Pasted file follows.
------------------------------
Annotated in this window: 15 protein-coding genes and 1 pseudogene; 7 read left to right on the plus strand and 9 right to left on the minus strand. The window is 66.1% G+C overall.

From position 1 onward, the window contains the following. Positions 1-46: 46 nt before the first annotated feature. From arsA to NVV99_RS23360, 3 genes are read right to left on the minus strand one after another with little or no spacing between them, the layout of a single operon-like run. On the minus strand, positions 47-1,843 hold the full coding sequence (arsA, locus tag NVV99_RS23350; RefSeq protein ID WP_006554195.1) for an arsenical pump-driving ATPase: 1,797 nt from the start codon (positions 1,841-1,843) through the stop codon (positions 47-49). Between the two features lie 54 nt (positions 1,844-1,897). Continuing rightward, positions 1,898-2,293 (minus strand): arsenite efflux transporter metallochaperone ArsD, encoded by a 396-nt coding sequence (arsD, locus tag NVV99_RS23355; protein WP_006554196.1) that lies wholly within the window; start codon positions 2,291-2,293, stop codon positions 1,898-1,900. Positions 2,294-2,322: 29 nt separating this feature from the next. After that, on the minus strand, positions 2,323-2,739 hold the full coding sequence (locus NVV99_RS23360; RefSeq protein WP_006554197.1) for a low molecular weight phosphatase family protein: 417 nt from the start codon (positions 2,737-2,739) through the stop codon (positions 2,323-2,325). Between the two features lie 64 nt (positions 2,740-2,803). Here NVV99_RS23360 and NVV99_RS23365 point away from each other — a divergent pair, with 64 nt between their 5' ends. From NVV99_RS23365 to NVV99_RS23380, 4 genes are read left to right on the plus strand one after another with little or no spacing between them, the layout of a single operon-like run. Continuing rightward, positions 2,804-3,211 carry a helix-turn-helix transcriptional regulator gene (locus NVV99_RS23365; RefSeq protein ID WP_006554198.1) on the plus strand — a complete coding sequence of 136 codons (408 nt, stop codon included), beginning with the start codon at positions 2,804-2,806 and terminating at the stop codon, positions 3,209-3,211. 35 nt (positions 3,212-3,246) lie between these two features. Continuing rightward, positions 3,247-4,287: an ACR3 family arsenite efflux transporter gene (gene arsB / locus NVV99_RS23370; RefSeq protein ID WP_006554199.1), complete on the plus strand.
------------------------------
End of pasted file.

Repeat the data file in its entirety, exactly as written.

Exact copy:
Annotated in this window: 15 protein-coding genes and 1 pseudogene; 7 read left to right on the plus strand and 9 right to left on the minus strand. The window is 66.1% G+C overall.

From position 1 onward, the window contains the following. Positions 1-46: 46 nt before the first annotated feature. From arsA to NVV99_RS23360, 3 genes are read right to left on the minus strand one after another with little or no spacing between them, the layout of a single operon-like run. On the minus strand, positions 47-1,843 hold the full coding sequence (arsA, locus tag NVV99_RS23350; RefSeq protein ID WP_006554195.1) for an arsenical pump-driving ATPase: 1,797 nt from the start codon (positions 1,841-1,843) through the stop codon (positions 47-49). Between the two features lie 54 nt (positions 1,844-1,897). Continuing rightward, positions 1,898-2,293 (minus strand): arsenite efflux transporter metallochaperone ArsD, encoded by a 396-nt coding sequence (arsD, locus tag NVV99_RS23355; protein WP_006554196.1) that lies wholly within the window; start codon positions 2,291-2,293, stop codon positions 1,898-1,900. Positions 2,294-2,322: 29 nt separating this feature from the next. After that, on the minus strand, positions 2,323-2,739 hold the full coding sequence (locus NVV99_RS23360; RefSeq protein WP_006554197.1) for a low molecular weight phosphatase family protein: 417 nt from the start codon (positions 2,737-2,739) through the stop codon (positions 2,323-2,325). Between the two features lie 64 nt (positions 2,740-2,803). Here NVV99_RS23360 and NVV99_RS23365 point away from each other — a divergent pair, with 64 nt between their 5' ends. From NVV99_RS23365 to NVV99_RS23380, 4 genes are read left to right on the plus strand one after another with little or no spacing between them, the layout of a single operon-like run. Continuing rightward, positions 2,804-3,211 carry a helix-turn-helix transcriptional regulator gene (locus NVV99_RS23365; RefSeq protein ID WP_006554198.1) on the plus strand — a complete coding sequence of 136 codons (408 nt, stop codon included), beginning with the start codon at positions 2,804-2,806 and terminating at the stop codon, positions 3,209-3,211. 35 nt (positions 3,212-3,246) lie between these two features. Continuing rightward, positions 3,247-4,287: an ACR3 family arsenite efflux transporter gene (gene arsB / locus NVV99_RS23370; RefSeq protein ID WP_006554199.1), complete on the plus strand.